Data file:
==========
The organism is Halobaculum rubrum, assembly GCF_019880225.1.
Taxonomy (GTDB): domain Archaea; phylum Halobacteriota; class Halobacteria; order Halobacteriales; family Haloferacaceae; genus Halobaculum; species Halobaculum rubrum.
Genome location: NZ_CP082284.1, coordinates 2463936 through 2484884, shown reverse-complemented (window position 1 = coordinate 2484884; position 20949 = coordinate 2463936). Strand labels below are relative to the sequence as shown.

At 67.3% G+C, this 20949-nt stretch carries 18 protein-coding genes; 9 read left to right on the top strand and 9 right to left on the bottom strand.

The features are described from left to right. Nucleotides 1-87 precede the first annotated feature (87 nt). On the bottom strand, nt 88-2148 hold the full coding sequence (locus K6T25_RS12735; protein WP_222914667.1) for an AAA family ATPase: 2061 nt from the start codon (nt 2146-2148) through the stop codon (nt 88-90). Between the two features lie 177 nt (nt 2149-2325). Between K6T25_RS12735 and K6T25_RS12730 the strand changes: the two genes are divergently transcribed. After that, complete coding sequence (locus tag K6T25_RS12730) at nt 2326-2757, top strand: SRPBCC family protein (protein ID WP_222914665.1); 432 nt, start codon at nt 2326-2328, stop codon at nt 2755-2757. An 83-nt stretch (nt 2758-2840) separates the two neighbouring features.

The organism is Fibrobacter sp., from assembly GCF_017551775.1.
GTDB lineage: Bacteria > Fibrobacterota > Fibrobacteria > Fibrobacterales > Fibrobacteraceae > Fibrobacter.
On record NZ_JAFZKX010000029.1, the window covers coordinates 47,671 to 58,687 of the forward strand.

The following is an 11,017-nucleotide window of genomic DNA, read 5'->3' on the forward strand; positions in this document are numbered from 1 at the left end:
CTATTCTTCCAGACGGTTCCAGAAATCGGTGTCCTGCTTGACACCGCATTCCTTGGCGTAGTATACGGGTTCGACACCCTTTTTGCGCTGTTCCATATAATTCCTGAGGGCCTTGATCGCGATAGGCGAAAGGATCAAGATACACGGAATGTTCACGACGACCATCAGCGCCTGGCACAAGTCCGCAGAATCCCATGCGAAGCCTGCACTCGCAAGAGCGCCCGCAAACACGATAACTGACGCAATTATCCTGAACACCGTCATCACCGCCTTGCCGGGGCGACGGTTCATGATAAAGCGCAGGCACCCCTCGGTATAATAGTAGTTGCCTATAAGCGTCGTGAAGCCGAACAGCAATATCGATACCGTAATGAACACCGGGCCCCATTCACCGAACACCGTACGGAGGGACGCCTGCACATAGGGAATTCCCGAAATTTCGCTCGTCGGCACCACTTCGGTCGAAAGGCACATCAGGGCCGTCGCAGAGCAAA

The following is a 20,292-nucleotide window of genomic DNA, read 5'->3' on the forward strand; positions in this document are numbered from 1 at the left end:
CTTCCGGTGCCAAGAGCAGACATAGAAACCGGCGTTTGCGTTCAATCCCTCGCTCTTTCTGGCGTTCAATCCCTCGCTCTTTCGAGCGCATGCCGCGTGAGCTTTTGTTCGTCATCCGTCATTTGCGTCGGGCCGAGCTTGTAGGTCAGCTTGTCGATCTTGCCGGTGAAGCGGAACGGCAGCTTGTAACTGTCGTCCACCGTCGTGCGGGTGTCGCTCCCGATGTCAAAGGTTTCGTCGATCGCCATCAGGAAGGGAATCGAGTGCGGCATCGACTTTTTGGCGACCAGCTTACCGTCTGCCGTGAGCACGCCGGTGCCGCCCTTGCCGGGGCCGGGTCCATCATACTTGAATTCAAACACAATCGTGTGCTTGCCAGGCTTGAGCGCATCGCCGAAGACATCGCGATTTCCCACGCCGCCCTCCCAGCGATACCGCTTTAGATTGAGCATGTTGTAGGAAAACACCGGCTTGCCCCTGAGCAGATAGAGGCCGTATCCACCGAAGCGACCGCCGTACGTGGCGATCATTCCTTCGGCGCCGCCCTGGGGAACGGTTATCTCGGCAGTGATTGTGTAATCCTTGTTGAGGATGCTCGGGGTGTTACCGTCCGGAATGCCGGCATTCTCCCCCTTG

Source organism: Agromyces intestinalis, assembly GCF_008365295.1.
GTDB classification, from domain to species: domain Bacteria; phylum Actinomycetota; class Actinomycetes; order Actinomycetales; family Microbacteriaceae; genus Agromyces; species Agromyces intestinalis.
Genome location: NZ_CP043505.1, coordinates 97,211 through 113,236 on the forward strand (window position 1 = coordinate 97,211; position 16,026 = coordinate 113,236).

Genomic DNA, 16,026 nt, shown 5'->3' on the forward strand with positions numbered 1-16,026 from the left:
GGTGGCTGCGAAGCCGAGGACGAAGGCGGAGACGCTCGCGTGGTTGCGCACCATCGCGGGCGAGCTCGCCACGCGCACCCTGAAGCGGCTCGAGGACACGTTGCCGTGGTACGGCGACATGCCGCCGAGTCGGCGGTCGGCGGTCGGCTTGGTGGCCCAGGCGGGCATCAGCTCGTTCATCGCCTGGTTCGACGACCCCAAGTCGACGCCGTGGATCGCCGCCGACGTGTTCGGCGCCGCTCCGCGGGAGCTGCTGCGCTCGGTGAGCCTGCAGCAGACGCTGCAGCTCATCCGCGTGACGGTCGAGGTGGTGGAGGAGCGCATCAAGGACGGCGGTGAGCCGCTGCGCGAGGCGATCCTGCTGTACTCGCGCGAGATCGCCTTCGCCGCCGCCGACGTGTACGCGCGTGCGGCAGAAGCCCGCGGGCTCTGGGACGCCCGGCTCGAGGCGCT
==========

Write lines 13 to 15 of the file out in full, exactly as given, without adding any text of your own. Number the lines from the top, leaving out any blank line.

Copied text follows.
Source organism: Agromyces intestinalis, assembly GCF_008365295.1.
GTDB classification, from domain to species: domain Bacteria; phylum Actinomycetota; class Actinomycetes; order Actinomycetales; family Microbacteriaceae; genus Agromyces; species Agromyces intestinalis.
Genome location: NZ_CP043505.1, coordinates 97,211 through 113,236 on the forward strand (window position 1 = coordinate 97,211; position 16,026 = coordinate 113,236).